After ‘After Hegemony’: The emergence of Brazil, Russia, India, China, and South Africa (the BRICS) as a new hub of power in international relations, destabilizing processes in Europe, most evident in Brexit, and the decline of the US as the world’s hegemonic power have triggered new approaches to international law making in recent years. These new approaches include a shift away from multilateralism toward bilateralism, regionalism and other forms of global governance. These processes are related to inequality in their cause and effects: Can we tie the growing unrest over inequality among different political groups worldwide to the turn away from existing international legal institutions? How are these ideological sensibilities and new forms of mobilization related to new modalities of international regulation? How will these new modalities influence global inequality in the future?

We are issuing here a Call for Papers. International lawyers from practice and academia as well as scholars from related disciplines are invited to send an abstract of 500 words. Abstracts should not only set out the prospective papers for inclusion in the symposium; they should also concisely formulate the questions addressed as well as the method and materials employed in the proposed research. We will accept proposals for research papers of 10-12K words as well as shorter Think Pieces of 5-7K words.

The deadline for the abstracts is 1 November 2019. Draft papers of those abstracts selected by a committee composed of members of the Editorial Boards of EJIL will be expected by 29 May 2020. We are considering a workshop in June 2020, at a location to be determined, to discuss the drafts. Funding towards the travel expenses of some participants may be available. Final drafts will be expected by 2 November 2020.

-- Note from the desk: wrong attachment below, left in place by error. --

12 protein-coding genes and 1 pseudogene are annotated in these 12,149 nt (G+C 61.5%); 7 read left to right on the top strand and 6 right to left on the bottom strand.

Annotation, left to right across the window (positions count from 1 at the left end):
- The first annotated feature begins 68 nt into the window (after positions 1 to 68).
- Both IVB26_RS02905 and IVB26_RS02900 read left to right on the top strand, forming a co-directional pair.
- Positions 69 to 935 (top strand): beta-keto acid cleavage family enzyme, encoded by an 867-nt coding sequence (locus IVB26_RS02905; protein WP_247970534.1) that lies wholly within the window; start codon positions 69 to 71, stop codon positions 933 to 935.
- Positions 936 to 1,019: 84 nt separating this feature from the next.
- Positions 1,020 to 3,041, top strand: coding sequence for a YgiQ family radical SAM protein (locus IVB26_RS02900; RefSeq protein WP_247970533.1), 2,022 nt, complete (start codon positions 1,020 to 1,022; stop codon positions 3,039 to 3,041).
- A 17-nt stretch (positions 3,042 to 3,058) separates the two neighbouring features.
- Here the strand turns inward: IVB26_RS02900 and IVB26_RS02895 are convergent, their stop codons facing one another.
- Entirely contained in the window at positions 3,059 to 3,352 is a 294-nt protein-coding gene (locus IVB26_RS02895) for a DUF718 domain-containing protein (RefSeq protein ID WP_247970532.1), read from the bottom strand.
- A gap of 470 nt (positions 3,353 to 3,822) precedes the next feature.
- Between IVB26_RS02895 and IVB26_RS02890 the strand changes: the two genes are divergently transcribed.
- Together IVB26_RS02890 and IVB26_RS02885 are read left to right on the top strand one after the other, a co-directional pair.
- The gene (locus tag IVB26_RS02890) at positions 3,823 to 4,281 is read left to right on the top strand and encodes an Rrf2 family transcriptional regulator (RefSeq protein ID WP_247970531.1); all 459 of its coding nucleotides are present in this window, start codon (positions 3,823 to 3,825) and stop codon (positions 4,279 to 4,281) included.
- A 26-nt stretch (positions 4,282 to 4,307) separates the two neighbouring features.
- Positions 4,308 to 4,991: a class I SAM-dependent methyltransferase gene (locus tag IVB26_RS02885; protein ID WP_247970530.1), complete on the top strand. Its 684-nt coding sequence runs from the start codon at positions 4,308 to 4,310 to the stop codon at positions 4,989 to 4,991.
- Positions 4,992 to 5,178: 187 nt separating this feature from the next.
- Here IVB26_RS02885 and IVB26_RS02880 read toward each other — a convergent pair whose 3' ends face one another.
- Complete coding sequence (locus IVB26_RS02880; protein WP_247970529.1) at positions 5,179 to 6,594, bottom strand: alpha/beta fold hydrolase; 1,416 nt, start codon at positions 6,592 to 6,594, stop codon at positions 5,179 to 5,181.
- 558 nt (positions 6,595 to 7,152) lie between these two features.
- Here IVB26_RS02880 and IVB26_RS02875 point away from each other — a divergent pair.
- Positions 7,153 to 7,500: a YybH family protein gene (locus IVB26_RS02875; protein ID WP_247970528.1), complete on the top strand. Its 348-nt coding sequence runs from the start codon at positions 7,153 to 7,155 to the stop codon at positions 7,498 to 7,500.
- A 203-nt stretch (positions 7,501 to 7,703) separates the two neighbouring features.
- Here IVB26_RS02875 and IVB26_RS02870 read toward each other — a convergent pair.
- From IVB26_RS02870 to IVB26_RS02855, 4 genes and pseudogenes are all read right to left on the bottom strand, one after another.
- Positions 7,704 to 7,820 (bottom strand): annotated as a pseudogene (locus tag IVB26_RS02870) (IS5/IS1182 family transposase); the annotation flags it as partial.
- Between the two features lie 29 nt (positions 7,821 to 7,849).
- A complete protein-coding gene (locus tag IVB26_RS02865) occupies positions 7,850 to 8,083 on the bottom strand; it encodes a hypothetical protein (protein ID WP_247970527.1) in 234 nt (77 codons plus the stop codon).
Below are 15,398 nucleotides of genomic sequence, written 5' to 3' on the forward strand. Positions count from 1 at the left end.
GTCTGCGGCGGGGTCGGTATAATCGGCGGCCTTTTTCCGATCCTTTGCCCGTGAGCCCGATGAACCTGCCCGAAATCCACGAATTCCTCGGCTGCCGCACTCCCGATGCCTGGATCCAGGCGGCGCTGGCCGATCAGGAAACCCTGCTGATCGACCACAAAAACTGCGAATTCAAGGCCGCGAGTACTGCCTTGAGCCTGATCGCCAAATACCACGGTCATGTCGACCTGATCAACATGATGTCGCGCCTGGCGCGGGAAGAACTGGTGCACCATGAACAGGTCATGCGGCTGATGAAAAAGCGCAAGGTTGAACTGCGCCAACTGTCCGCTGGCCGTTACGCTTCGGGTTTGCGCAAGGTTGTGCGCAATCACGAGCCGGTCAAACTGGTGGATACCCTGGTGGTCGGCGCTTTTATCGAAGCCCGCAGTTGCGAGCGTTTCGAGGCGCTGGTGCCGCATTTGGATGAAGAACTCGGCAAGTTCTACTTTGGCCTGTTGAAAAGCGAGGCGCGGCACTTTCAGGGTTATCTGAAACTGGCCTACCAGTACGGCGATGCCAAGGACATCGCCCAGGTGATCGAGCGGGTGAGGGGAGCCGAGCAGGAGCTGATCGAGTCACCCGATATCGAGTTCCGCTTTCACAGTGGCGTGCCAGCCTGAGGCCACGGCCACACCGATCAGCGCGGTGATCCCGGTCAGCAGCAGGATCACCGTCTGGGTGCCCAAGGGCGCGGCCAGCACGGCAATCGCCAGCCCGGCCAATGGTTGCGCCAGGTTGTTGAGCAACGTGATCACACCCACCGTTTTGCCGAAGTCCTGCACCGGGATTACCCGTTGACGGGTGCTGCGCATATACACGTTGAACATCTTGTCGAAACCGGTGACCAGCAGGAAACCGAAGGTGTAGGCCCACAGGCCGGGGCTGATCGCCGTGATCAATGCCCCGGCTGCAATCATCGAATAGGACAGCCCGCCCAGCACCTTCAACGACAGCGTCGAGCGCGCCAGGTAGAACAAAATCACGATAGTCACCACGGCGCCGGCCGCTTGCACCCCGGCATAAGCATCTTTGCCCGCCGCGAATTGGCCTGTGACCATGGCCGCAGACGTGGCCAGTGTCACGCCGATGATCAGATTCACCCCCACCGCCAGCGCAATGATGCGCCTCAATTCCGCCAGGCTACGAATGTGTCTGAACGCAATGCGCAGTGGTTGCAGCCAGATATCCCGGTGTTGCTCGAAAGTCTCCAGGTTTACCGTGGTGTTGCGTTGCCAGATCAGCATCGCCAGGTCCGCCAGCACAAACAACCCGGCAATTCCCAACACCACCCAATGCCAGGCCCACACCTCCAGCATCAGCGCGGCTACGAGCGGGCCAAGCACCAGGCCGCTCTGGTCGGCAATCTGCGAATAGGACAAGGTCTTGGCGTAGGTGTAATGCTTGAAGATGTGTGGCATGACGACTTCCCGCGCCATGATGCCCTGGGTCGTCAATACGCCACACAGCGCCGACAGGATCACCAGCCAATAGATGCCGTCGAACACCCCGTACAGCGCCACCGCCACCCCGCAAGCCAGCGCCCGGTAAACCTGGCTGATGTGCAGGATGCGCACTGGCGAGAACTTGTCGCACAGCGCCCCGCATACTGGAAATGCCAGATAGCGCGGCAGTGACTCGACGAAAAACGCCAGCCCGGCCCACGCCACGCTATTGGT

Abstracts, accompanied by a recent CV in pdf format, are to be sent to EJIL’s Managing Editor at anny.bremner {at} eui(.)eu by 1 November 2019.

Anuncios

General

Posted on

Call for Papers: Contested Norms of International Peace and Security Law

Source: Intertional Law Reporter

September 16, 2019

The Max Planck Institute for Comparative Public Law and International Law and the Max Planck Research Group Shades of Illegality in International Peace and Security Law have issued a call for papers for a workshop on “Contested Norms of International Peace and Security Law.” The call is here.

General

Posted on

KONICA MINOLTA DIGITAL CAMERA

AJIL Unbound Symposium: A Focus on Ethics in International Courts and Tribunals

Source: International Law Reporter

 September 17, 2019